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I'm sorry, am I missing something here? Removing LAN gameplay and requiring a one-time activation may be lighter DRM than the recent Ubisoft fiasco, but it's still DRM, isn't it?
"If we've done our job right and implemented Battle.net in a great way people will want to be connected while they're playing the single player campaign so they can stay connected to their friends on Battle.net and earn the achievements on Battle.net," Frank Pearce, Blizzard co-founder and executive producer on StarCraft II told VideoGamer.com.
"The best approach from our perspective is to make sure that you've got a full-featured platform that people want to play on, where their friends are, where the community is," he added.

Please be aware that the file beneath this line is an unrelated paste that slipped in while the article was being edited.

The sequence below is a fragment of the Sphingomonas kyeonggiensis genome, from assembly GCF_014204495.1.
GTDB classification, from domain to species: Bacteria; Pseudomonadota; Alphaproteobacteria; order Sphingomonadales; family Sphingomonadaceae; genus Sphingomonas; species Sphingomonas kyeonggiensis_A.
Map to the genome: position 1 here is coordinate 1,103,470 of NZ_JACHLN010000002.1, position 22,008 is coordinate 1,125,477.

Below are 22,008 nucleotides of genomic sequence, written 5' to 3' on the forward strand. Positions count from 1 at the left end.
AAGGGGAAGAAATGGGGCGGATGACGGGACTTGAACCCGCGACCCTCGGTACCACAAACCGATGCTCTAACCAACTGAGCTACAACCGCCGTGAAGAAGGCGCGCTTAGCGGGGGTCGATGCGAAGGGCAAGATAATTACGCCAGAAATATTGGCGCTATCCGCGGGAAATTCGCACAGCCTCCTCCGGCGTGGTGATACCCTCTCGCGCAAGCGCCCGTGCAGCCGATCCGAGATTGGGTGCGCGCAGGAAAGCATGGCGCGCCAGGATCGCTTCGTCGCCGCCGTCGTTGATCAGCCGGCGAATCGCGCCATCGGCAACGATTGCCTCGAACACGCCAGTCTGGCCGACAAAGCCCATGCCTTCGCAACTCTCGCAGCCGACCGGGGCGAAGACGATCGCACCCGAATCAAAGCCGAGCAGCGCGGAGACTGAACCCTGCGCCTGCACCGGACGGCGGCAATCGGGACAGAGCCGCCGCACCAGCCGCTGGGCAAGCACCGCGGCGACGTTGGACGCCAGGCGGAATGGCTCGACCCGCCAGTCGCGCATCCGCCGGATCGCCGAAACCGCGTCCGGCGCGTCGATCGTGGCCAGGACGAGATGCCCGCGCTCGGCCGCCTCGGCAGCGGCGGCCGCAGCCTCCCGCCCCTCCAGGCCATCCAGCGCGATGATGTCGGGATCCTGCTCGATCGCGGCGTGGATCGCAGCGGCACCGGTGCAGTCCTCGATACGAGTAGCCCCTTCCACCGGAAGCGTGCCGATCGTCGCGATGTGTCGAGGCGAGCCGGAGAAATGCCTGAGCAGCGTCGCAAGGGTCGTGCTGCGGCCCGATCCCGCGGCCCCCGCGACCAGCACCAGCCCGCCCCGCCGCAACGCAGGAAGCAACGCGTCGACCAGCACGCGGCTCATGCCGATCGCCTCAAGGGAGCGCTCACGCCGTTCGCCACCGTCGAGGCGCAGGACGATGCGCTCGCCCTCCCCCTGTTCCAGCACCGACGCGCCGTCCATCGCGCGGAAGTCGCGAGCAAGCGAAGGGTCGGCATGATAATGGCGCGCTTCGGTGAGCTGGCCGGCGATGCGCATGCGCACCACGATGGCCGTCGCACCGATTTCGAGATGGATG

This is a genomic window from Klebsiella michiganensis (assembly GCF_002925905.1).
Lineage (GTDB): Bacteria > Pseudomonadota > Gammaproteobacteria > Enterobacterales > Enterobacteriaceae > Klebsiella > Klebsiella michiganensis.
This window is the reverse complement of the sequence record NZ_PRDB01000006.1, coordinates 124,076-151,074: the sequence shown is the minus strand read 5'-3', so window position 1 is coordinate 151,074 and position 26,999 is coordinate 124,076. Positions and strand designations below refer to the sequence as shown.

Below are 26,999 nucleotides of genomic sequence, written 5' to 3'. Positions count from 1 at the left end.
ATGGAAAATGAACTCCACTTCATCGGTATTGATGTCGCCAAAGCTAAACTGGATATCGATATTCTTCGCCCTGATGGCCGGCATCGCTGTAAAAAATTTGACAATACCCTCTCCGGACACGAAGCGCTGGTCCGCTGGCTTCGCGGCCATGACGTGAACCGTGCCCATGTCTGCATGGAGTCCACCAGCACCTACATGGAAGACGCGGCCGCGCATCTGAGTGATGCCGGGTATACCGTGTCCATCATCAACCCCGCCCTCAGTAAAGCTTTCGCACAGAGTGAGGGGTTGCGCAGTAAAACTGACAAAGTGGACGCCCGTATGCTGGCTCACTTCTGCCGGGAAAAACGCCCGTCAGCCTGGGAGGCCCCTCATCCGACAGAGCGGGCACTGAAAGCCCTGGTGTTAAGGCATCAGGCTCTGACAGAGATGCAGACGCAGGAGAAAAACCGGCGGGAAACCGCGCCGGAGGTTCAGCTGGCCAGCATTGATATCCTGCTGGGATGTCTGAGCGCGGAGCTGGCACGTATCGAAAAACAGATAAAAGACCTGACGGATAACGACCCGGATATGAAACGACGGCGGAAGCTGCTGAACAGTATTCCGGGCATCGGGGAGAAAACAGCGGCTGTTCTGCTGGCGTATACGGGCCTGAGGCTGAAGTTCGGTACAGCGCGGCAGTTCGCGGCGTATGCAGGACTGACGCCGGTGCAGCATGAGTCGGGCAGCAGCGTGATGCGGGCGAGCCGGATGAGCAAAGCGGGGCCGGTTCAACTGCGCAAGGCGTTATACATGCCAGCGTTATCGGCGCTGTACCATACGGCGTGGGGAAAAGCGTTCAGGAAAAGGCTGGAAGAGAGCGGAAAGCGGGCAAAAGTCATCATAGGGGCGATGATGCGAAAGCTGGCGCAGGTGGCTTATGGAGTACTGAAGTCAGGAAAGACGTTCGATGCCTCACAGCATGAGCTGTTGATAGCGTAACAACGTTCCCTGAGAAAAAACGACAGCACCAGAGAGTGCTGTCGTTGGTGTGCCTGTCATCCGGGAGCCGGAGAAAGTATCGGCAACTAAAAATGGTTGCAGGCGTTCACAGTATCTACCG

"That's a battle that we have a chance in. If you start talking about DRM and different technologies to try to manage it, it's really a losing battle for us, because the community is always so much larger, and the number of people out there that want to try to counteract that technology, whether it's because they want to pirate the game or just because it's a curiosity for them, is much larger than our development teams.